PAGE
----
SOME 1.5m Scottish votes were "wasted" in the general election because they had no impact on the result, a new study claims.

The Electoral Reform Society (ERS) found 53.7% of votes did not go towards electing an MP under Westminster's first-past-the-post (FPTP) system.

It has launched a petition to scrap the electoral system saying it remains unfair and does not produce a Parliament that is representative of the people.

It says it is time there was a proportional system for Westminster elections, similar to the one used at Holyrood.

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Boris Johnson swept to power based on a 1% increase in the popular vote compared to when Theresa May fought the 2017 election.

That 1% produce 47 more MPs for the Conservatives in Thursday's vote.

The result was described by the ERS as "warped" and gave the Conservative Party an 80 seat majority under the UK's FPTP system of electing MPs.

HeraldScotland: Voting maybe private but information exchange beforehand is not File photo dated 06/05/10 of a voter placing a ballot paper in the ballot box at a polling station, as each general election could become a nation holiday that has been endorsed by MPs as par

The Liberal Democrats, gained 4% on 2017, but actually lost a seat. Labour’s vote fell by 7.9% while their share of seats fell by slightly more than that at 9.2%. And the SNP had 7.4% of seats on 3.9% of the UK vote.

FPTP is widely criticised for producing levels of representation that are highly disproportionate, leaving the majority of society unhappy with the outcome of the election.

Under FPTP, voters opt for one of the candidates listed on the ballot paper and the person with the most votes wins. All other votes are disregarded.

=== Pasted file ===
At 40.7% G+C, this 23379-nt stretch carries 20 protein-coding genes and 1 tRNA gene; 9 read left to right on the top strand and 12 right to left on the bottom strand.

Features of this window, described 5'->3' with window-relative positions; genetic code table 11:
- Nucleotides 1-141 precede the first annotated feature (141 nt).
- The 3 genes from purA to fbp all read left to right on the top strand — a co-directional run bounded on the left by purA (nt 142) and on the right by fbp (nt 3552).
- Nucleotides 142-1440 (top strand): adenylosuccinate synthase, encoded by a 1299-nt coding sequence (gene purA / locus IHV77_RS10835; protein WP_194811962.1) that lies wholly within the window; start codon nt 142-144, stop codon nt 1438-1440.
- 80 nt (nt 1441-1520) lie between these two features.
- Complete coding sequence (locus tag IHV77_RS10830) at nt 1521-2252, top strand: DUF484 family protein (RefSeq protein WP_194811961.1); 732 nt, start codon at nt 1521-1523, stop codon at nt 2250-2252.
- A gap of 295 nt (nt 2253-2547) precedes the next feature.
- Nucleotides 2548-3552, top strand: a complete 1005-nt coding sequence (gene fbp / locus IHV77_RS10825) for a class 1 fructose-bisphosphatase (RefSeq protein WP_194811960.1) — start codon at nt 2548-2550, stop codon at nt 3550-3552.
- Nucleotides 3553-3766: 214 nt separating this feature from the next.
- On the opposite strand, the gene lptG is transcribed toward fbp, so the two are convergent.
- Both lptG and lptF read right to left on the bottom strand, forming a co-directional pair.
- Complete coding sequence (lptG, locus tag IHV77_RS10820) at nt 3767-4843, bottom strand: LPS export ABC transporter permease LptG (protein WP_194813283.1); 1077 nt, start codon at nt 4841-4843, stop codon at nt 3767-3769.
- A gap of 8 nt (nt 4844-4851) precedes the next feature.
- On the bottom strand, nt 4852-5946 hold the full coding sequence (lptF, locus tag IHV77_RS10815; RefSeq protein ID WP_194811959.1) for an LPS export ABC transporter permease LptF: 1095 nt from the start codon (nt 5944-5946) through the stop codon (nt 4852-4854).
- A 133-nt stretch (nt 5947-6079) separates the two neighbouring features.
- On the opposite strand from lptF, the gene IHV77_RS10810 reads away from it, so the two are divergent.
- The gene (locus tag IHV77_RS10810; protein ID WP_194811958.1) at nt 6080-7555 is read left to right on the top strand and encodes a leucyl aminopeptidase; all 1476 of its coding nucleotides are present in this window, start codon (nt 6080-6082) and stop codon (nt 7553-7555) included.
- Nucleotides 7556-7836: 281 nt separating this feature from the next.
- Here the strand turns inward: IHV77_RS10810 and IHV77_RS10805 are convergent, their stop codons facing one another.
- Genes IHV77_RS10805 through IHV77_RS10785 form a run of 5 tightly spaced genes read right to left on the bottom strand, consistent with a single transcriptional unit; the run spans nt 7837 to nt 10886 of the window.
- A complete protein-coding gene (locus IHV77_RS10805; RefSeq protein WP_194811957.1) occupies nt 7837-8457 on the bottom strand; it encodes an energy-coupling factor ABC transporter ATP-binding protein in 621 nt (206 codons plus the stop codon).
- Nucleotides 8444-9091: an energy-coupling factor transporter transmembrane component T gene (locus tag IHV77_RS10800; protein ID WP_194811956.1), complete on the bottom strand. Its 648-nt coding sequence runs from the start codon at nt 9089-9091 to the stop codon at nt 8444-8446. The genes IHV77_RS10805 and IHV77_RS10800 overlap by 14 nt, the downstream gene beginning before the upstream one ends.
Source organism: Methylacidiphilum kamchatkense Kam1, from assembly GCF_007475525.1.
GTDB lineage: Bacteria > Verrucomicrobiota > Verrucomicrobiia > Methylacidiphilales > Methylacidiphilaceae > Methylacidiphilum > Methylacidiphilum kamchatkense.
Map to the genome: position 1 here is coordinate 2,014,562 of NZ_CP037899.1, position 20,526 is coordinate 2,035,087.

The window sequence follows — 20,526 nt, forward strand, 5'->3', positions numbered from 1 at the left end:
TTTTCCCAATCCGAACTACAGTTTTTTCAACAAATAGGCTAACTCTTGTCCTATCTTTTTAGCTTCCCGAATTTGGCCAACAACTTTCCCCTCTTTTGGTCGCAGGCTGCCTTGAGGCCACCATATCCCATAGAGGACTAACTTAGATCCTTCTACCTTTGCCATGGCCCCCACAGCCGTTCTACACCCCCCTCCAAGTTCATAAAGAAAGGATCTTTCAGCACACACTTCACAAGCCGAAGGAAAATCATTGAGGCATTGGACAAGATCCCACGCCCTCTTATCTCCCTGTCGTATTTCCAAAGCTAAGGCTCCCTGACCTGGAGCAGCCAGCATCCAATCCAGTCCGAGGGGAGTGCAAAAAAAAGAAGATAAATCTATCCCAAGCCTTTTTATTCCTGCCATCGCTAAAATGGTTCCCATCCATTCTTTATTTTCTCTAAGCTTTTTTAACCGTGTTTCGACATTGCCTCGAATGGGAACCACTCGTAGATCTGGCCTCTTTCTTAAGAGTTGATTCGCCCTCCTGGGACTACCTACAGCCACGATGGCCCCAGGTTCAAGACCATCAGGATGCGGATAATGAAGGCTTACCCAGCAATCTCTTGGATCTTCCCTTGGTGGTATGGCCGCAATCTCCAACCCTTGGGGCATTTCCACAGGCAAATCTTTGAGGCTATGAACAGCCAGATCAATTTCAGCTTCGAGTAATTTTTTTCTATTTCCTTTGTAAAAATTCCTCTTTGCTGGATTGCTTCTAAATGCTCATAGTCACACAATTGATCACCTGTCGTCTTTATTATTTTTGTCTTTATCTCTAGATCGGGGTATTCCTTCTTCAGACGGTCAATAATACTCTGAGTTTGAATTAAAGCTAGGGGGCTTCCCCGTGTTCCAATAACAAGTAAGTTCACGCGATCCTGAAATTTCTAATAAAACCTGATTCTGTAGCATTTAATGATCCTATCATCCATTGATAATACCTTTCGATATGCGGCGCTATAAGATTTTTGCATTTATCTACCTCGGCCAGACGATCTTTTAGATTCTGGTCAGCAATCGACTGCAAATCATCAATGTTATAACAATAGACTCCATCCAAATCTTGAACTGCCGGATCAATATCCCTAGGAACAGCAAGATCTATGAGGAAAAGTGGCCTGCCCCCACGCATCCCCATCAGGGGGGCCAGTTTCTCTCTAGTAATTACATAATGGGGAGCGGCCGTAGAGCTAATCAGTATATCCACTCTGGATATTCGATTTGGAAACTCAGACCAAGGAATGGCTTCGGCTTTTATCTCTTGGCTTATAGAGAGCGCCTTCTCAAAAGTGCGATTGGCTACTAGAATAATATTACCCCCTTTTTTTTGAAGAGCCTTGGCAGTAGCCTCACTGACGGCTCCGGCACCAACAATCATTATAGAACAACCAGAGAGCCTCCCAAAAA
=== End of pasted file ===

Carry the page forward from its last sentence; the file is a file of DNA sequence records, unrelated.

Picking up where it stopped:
Complaints about Parliament being unrepresentative of the people surfaced frequently during the long-running debates on how, if or when Britain should exit the EU.

According to the ERS the 1.5m "wasted" Scottish votes represented 53.7% of those that made their choice at the ballot box on Thursday.  

Across the UK the ERS calculated there were 14,513,247 wasted votes, 45.3% of those cast.    This does not take into account those who did not vote or abstained, which made up around one in three of the UK public.

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According to ERS, who want a "fairer" proportional representation method of electing MPs, it took on average just 25,882 votes to elect each SNP MP, but 864,743 votes to elect the lone Green MP.

While it took 38,300 votes to elect each Tory MP, each Liberal Democrat required 334,122 votes, and each Labour MP 50,817 votes.

Darren Hughes, chief executive of the Electoral Reform Society, said: “When millions of voters are totally unrepresented, something has gone badly wrong. These warped results are hard-wired into Westminster’s winner-takes-all voting system.

“It’s a stark reality that the majority of people did not vote for their MP. Westminster’s electoral system is not just bust, it is bankrupt. First Past the Post politics has driven a coach and horses through attempts at dialogue, compromise and co-operation.

“We can’t go on like this. It’s time for Westminster to catch up with most developed democracies and back a genuinely fair, democratic politics – where seats match votes and all voters are heard.

“First Past the Post is forcing people to ‘hold their nose’ every election. It is reducing choice through back-door party pacts. And it is leaving voters alienated and excluded, while warping our national debate.

“We urge all parties to put principle first and bring our political system into the 21st century. With trust in our institutions at rock bottom, this is a vital first step to building a better politics.”

ERS produced a top 10 of the seats which required the smallest share of the vote to win. Three were seats won by the SNP, three were Labour wins and two were Conservative victories.

The SNP needed just 35.3% support to take Kirkcaldy and Cowdenbeath, while East Lothian needed 36.2% backing and Dunbartonshire East was won with just 37.1%.

Sinn Fein needed just 32.4% support for victory in Down South - the lowest level for a seat win in the election.